Three fulfilled career woman share their what I wish I knew then moment on finding their path in their twenties.
Resist the path of least resistance. Stand your ground on what you don’t want to do
After college I remember worrying that I should know what I want to do. I wanted to have a career. I knew that and I knew that I did not want to be a lawyer because everybody who didn’t know what to do seemed to apply to law school.
I was getting a lot of pressure from my parents to apply to law school. I knew friends who had gone to law school and were working 80 hour plus work weeks and really weren’t that happy. I didn’t see it as a path that I wanted to take at all. My brother who had gone to law school was actually on my side. He said “If you don’t want to do this, you really should stand your ground.”
In the end I know I was really supported by my parents. I think they would’ve preferred that I go to law school but when I made it clear that I didn’t want to, they said “All right then don’t go to law school. You’re only 22, you don’t have to have it figured out.” That was really nice. I think that I heard that as “but it would be nice if you could” but I don’t think they meant it that way. – 40-something, LA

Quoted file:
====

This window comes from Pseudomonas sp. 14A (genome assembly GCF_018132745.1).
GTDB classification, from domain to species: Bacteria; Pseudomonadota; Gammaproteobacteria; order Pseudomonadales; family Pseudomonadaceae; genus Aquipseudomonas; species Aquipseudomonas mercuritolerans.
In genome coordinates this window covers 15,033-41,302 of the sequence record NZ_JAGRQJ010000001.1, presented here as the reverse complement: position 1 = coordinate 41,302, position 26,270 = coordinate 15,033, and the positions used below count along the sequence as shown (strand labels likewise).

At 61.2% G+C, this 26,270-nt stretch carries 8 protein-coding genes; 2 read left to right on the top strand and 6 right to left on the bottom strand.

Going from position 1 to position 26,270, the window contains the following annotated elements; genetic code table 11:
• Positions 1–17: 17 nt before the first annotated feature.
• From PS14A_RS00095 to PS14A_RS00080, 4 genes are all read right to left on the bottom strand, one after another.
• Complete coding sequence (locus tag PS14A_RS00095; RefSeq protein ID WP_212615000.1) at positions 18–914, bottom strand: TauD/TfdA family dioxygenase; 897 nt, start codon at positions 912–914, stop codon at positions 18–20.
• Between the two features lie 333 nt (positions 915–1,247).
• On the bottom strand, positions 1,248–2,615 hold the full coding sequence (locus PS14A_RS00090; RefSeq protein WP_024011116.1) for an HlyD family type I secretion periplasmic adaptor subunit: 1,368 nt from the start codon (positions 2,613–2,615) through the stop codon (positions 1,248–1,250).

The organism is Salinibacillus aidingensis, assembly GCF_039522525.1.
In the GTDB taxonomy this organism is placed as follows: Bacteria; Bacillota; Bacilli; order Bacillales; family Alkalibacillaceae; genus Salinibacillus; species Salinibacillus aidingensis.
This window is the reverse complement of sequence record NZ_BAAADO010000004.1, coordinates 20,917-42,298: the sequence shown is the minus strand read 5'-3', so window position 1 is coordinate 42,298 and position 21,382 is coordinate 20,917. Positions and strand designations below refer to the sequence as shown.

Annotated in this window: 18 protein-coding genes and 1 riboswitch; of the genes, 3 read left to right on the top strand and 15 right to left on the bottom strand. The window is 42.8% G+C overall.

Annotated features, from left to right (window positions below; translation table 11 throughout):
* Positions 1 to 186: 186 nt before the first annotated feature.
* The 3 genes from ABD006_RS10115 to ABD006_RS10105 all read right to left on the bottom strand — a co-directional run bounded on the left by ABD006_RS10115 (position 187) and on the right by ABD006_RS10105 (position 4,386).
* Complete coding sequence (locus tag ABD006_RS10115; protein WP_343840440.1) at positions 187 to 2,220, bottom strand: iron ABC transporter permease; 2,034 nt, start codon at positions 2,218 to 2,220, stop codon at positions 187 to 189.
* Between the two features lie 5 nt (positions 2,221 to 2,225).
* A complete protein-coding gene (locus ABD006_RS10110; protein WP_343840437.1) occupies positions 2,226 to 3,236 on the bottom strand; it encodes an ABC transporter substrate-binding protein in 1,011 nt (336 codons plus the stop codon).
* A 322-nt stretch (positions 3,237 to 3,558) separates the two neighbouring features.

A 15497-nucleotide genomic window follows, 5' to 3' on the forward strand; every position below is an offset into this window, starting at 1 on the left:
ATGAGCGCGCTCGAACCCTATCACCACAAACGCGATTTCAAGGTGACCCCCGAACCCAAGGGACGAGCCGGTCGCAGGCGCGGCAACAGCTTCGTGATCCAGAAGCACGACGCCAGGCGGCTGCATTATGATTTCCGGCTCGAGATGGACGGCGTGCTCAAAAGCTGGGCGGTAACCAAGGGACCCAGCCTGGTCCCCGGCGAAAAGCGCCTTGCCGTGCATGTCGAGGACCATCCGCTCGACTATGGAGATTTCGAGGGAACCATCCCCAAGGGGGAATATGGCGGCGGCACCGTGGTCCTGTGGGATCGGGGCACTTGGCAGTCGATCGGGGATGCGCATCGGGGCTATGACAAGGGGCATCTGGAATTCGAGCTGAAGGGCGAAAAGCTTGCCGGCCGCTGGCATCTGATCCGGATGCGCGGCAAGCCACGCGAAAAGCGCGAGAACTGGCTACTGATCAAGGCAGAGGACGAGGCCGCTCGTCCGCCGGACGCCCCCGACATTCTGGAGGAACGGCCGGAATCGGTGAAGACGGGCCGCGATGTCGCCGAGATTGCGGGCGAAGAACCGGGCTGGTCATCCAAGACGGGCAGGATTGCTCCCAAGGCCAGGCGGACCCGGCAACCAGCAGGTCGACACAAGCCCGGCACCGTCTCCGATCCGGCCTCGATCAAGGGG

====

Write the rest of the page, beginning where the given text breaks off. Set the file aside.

You have to figure out what’s important.
If money is important you have to figure out how you’re going to make it. What you need, and what you have to do to make what you want. If being fulfilled and changing the world is important to you, how are you going do that? Do you go to the peace core? Do you go to medical school? I just think that the answers are different for everybody.
o If you’re doing something that you want to do or on the path to doing that, you have to work harder than anybody else. You need to establish yourself where you are and make it your priority. It shouldn’t just be a summer job mentality. – 40-something, Chicago.
Getting the job that you want, that you may not be “qualified for” is about having balls, determination, believing you are qualified and proving it.
I graduated from school with a degree in Psychology and I became the marketing director of one of our regional malls. I never took marketing class in my entire life and I never had a job before and it was a giant job. I knew that I got it because I had the balls to go interview for it. I pushed hard to get it. And I took a pay cut from the person before me because I had no experience. I had no business getting the job. I felt good about that.
I just felt like I could do it and if they would see that I could do it, which I could prove to them, I felt qualified yeah. I felt like I’m going to prove that I can do it and I had some sort of determination. – 40-something, Detroit